RealtyTrac’s list of the cities with the best bargains in foreclosed properties contained few surprises. What may not be well-known, however, is that many investors from outside the United States are taking in an interest in the market.
Foreigners purchased about $41 billion worth of residential property in 2010, accounting or about 4% of the market, according to the National Association of Realtors. About 28% of realtors reported having at least n international client. Sales to foreigners were reported in 39 states though they were concentrated in Arizona, California, Florida, and Texas, the NAR says. Other states are attracting overseas investors as well as the dollar continues to weaken and the real estate market continues to meander along the bottom.
Among the areas that are of interest is Memphis, which according to RealtyTrac offered investors a 54.07% discount verses similar properties, the biggest of any city in the country. These deals have piqued the interest of investors from Australia and other parts of Asia, who already are keen on the city because of its ties to Elvis Presley. Memphis ranked 68th in total foreclosures in 2010.
“We are seeing heavy interest from foreign investors this year … A lot of foreigners have been watching the U.S. real estate market,” says Ryan Hinricher, senior housing analyst at Investor Nation, a real estate investment and property sales firm that deals with foreign clients and is active in Tennessee. “The U.S. is still viewed as a safe place to park your money.”
Besides Australia, investors from China, the United Kingdom and France are taking a shine to U.S. real estate. Canadians continue to be active as well. Hinrichner added that European pension funds are expected to double their investment in American real estate this year to $1 billion.
Foreign purchasers tended to buy at the upper end of the market with average home prices of $219,000 compared with the average selling price of $173,000, NAR says. Data from the association, however, does show that overseas investors are active in many price points.
Indeed, there are many bargains to be had in the U.S. real estate market for adventurous investors regardless of national origin. Rounding out RealtyTrac’s list are Rust Belt cities such as Cleveland, Buffalo, Rochester along with San Jose and San Diego, Durham, North Carolina and Portland, Maine.
RealtyTrac provides in-depth detail for what it calls “The Top Ten US Markets For Buying & Investing in 2011” They explain their methodology as follows: “In selecting the Top 10 list, we started with the nation’s 100 largest metropolitan statistical areas (MSAs) based on poulation. We then filtered out the top 25 metro areas in each of 10 categories relating to foreclosure activity, unemployment rates and sales prices and tabulated which metro areas showed up most frequently in those top 25 lists” The RealtyTrac markets are as follows:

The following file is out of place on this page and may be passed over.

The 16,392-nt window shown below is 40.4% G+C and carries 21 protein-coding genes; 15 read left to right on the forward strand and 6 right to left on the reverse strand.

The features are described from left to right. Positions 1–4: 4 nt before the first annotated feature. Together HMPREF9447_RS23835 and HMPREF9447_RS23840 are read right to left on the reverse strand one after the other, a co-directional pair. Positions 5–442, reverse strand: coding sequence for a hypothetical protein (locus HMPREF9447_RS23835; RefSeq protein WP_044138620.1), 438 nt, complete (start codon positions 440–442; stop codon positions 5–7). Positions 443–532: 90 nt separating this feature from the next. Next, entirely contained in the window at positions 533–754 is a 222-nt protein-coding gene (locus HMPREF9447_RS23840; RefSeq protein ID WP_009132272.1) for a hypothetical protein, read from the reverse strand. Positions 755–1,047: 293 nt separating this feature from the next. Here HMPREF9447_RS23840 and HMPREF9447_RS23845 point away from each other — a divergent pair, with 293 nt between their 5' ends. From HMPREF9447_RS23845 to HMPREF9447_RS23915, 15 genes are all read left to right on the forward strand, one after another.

2010 Average Foreclosure Discount: 47.95%
2010 1-Year Change in Average Sales Price: 19.28%
Rochester, New York
2010 Average Foreclosure Discount: 41.66%
2010 1-Year Change in Average Sales Price: 3.14%
Buffalo, New York
2010 Average Foreclosure Discount: 44.73%
2010 1-Year Change in Average Sales Price: 2.92%
2010 Average Foreclosure Discount: 50.46%
2010 1-Year Change in Average Sales Price: 11.22%
2010 Average Foreclosure Discount: 15.3%
2010 1-Year Change in Average Sales Price: 6.65%
2010 Average Foreclosure Discount: 48.35%
2010 1-Year Change in Average Sales Price: 0.73%
San Jose, California
2010 Average Foreclosure Discount: 37.89%
2010 1-Year Change in Average Sales Price: 11.38%
2010 Average Foreclosure Discount: 54.07%
2010 1-Year Change in Average Sales Price: 0.43%
San Diego, California
2010 Average Foreclosure Discount: 27.57%
2010 1-Year Change in Average Sales Price: 9.33%
Durham, North Carolina
2010 Average Foreclosure Discount: 43.01%
2010 1-Year Change in Average Sales Price: 10.68%
Though foreign investors usually shy away from Rust Belt cities, many American investors are willing to gamble on the housing market there. More investors would risk their money in the market if there were more favorable tax treatment Non-U.S. based investors also have more hoops to jump through than Americans.
“My international clients never ended up purchasing because they could not get financing, even though their assets and cash available was very good.,” one Realtor told the NAR. “I tried several different lenders and banks and no one would give them a loan. They said it was because they didn’t have a Social Security number, and there was no way for them to verify their income or assets or look at their tax returns”